"A faith that makes losing a sin will make cheating a sacrament." This was said, recently, regarding politics of recent campaigns and adminstrations. It should have been applied, long ago, to Evangelism and Apologetics.

I haven't gotten into matters of logical fallacies. The internet is full of places you can go to see those. I bring them up because, as easy as they are to fall into by accident, they represent cheating. So can the bulk of the subjects of previous tips in this series.

For the most part, people who cheat don't cheat for its own sake. They cheat in order to win. In conversation and debate, often times, "win" takes on the functional definition of "not lose." And, the way to not lose is to organize your points and the effective rules so that your position doesn't have to be right in order to avoid losing.
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This experience was relayed to me by an online friend. The person who said this to her had already made efforts to convert her to Christianity. Those efforts were reported to HR who made sure that said person knew that this was not acceptable work-place behavior. Still, upon a temporary move of office, said person, knowing that my online friend had recently lost a dear pet, said this.

"God wants me to tell you that if you accept him as your Lord and Savior you'll go to heaven after you die. You'll see your lizard again. She'll be there to greet you with him when you first get to the gates."


There's a great deal to be said about time and place. But, I'll focus on this.
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I've heard the following line once, but I've heard the basic idea more times than I care to count.

"I don't want to this to be a conversation, but..."

There are other ways to do this. To respond to things I say with complaints that, they'll later insist, are not about me but are simply universal to... groups that include me. Of course, it's my fault for responding to make what was once a simple statement of position (be it on topic of politics, religion, or other high-emotion topic) and trying to turn it into some kind of divisive argument. And, of course, there is the tried and true method of pushing back against someone who is trying to take away your freedom of speech by bullying you with their disagreement.

From your perspective, when you say something like that or engage in such a tactic, it seems like you're being quite reasonable. After all, you don't want to get into this huge debate. You don't want to have to deal with disagreements that will only raise tensions and blood-pressure.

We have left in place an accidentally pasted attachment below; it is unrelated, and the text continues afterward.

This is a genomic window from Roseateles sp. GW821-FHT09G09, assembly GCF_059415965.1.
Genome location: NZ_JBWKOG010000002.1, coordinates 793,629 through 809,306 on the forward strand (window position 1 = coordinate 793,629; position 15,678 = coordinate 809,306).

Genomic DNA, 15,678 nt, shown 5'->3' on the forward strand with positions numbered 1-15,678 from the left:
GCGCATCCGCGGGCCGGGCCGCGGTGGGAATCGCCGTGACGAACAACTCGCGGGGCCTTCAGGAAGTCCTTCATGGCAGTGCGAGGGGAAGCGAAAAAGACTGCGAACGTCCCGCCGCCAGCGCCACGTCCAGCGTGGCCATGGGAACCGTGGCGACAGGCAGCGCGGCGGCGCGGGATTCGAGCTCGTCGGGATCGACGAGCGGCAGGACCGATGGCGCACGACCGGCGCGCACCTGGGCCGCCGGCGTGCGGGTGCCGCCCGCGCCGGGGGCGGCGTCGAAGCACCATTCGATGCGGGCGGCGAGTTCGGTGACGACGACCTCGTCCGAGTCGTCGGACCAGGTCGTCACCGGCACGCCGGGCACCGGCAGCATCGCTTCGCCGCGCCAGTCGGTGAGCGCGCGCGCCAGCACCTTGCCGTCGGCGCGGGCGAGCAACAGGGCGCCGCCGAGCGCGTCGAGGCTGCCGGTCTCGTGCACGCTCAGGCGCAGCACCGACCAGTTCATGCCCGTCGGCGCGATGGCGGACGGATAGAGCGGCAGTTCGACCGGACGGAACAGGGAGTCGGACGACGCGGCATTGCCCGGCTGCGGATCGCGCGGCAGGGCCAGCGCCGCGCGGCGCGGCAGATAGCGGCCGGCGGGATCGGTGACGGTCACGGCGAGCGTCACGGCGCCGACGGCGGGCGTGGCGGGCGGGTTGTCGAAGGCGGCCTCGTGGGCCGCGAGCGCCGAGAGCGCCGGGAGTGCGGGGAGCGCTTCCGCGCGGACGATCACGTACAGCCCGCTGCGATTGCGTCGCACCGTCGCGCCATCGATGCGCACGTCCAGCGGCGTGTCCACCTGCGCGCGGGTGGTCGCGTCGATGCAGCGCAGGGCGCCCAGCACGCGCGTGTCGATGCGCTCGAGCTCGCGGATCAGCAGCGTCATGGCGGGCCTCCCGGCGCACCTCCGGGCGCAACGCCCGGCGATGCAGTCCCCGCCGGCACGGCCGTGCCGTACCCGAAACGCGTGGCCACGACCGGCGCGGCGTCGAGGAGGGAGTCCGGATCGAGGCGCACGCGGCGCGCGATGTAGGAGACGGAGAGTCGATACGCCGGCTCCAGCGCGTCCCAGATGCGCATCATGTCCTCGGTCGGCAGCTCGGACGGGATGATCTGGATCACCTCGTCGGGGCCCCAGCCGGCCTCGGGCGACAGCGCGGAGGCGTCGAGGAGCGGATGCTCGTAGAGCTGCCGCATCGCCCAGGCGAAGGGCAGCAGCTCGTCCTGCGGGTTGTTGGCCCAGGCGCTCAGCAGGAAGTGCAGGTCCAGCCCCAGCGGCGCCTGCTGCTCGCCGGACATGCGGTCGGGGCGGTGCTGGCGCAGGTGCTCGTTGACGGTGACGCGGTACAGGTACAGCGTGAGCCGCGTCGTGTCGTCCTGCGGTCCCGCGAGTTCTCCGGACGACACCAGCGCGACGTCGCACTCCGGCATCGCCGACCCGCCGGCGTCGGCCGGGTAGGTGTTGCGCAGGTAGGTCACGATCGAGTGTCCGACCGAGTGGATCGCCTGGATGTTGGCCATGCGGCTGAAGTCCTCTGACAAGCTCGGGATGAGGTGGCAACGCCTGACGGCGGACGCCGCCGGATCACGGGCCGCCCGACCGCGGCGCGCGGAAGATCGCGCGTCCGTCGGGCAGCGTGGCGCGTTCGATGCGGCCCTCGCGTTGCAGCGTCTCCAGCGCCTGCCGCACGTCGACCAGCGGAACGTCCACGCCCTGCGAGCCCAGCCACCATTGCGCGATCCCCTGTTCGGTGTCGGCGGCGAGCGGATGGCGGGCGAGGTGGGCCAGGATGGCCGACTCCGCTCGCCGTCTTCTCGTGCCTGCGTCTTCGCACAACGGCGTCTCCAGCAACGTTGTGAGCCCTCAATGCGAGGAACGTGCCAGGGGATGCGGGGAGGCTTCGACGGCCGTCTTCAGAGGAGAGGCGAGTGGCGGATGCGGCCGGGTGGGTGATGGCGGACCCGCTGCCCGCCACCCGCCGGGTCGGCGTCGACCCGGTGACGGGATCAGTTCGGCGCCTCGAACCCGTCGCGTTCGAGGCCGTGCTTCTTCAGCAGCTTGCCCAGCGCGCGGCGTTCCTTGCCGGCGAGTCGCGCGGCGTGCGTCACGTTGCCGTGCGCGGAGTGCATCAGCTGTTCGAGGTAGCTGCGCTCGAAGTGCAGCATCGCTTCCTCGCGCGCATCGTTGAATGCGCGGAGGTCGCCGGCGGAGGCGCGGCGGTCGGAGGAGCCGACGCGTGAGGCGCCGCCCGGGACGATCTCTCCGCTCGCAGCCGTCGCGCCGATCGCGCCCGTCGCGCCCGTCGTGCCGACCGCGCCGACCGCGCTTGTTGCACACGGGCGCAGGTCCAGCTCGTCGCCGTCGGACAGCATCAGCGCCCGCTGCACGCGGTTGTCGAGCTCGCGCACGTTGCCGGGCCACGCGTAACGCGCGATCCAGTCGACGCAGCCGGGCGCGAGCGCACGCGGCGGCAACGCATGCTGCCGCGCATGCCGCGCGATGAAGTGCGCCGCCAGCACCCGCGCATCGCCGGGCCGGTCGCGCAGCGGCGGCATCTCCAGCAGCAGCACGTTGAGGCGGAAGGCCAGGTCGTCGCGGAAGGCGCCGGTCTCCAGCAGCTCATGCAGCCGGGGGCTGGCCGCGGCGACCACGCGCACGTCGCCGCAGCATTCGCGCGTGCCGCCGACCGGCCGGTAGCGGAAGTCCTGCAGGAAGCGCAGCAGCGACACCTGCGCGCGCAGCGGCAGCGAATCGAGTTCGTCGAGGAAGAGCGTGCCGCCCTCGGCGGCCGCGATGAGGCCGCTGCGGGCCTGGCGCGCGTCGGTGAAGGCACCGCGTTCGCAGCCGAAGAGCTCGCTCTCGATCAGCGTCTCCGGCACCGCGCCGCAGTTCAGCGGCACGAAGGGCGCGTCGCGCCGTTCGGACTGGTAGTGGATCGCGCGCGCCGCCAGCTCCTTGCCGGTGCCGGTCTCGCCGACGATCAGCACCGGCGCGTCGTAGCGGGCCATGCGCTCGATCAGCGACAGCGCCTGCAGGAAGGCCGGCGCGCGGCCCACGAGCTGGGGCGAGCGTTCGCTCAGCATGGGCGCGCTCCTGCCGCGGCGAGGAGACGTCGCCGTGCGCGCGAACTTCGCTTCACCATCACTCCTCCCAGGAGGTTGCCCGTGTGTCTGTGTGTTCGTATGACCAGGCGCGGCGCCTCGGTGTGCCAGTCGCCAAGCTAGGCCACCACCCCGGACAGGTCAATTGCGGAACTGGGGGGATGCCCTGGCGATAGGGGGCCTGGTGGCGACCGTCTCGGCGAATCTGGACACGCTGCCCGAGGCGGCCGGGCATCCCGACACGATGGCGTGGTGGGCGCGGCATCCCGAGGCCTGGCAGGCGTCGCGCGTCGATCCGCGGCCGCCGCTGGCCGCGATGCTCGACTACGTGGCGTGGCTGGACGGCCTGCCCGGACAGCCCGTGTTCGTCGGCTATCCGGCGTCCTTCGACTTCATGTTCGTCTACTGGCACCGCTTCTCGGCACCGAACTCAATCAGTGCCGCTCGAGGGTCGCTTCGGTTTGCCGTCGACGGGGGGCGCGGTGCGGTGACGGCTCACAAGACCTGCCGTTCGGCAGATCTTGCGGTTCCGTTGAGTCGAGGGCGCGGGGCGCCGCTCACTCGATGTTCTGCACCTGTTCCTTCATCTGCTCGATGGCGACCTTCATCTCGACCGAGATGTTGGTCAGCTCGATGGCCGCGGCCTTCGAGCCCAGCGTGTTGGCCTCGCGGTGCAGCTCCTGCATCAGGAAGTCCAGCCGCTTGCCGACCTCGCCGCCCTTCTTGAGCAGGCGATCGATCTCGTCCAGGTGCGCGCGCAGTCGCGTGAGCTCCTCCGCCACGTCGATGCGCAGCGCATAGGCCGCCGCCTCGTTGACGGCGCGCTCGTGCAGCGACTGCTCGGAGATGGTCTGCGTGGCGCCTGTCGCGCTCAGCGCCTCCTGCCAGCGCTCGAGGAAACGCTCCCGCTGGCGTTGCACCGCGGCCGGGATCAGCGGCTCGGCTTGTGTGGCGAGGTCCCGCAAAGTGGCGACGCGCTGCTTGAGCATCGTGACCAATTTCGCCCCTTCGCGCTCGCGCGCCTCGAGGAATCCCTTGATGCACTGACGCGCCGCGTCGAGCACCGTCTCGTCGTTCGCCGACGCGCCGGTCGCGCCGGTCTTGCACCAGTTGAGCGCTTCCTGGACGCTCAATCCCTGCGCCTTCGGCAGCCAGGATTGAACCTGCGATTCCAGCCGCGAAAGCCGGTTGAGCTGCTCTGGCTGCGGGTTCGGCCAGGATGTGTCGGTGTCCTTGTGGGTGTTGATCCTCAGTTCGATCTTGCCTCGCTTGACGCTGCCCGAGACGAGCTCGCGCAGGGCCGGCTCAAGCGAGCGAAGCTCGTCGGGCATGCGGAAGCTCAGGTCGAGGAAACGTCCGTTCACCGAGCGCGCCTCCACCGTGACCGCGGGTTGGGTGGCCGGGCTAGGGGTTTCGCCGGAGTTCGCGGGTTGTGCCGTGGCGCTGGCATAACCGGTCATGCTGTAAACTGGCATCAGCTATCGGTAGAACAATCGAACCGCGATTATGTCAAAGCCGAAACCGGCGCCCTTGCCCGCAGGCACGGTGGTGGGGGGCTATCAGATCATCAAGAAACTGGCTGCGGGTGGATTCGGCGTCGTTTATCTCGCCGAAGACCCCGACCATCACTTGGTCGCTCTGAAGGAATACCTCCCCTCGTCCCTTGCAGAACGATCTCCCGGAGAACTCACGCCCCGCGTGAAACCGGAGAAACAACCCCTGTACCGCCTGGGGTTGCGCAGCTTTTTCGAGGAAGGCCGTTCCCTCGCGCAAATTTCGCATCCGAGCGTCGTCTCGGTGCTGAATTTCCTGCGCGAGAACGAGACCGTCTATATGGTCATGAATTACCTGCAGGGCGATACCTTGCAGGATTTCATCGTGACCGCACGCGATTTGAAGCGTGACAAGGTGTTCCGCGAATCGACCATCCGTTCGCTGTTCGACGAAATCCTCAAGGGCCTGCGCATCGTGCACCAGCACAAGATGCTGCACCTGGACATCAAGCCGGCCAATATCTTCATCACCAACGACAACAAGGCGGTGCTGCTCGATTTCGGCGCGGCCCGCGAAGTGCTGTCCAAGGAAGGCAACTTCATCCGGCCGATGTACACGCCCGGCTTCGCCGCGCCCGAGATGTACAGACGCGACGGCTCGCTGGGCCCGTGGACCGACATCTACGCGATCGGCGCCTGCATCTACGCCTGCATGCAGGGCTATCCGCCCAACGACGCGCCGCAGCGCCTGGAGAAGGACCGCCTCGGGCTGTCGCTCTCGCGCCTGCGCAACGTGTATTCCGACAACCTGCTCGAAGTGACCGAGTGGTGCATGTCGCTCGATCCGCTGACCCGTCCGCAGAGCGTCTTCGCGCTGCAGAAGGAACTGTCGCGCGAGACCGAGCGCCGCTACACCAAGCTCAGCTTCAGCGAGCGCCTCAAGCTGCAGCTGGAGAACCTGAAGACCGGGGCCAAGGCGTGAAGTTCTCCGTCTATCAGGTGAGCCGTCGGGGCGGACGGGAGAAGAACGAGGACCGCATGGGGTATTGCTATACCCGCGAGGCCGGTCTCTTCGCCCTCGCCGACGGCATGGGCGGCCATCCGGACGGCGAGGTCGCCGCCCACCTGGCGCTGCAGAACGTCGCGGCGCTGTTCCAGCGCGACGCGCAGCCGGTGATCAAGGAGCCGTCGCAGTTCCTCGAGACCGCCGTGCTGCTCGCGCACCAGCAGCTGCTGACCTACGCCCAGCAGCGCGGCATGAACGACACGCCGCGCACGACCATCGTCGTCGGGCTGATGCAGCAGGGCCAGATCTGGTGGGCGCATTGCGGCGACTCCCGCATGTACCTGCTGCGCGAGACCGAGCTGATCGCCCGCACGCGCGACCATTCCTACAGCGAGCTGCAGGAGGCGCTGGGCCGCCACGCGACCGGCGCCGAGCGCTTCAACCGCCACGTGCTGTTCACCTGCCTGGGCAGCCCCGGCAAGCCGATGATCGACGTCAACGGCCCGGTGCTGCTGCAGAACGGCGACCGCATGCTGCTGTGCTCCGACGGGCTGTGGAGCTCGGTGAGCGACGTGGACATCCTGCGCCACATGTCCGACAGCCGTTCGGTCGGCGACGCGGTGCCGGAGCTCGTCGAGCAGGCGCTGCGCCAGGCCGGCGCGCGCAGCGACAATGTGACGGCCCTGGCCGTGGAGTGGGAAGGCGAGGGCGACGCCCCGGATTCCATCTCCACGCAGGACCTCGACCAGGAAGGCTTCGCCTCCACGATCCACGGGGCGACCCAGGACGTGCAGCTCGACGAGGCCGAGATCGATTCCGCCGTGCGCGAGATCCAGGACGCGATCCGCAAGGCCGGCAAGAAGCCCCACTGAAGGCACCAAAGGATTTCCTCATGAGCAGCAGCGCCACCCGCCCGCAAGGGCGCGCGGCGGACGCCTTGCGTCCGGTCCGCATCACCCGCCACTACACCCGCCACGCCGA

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With the events of this past Saturday, I feel there are things that I should not have to say. I should not have to speak opposition to white supremacy, white nationalism, or the Nazis. I would hope that can be taken as a given. But, there is an element of many responses to the riot and violence, including one man ramming a car into a crowd of people injuring many and killing one, that I feel important to address. And, I'll address it in this series, because I hear it in these arguments, too.

When you discuss conflicts, particularly ones wherein your side or the side with which you empathize has done wrong, there will be a temptation. It will be tempting for multiple reasons. You might enjoy the feeling of being detached and above the conflict. You might seek a solution in which both sides are equally pleased. You might want the sense of having an advanced, complex understanding of the issues at hand without needing to go through the effort of understanding said issues.
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Last week's tip referenced someone who approached, nigh out of the blue, and asked me "have you found Jesus Christ as your savior?" Others have reported similar experiences with the message being the same, but the wording varies. "Have you been washed in the blood of The Lamb!?" "Have you been saved?" "Do you recognize Jesus Christ as your Lord and savior?" "Have you been saved from the fires of damnation!?"

Each of these questions asks the exact same thing. "Are you a Christian?" But, they each communicate something else as well.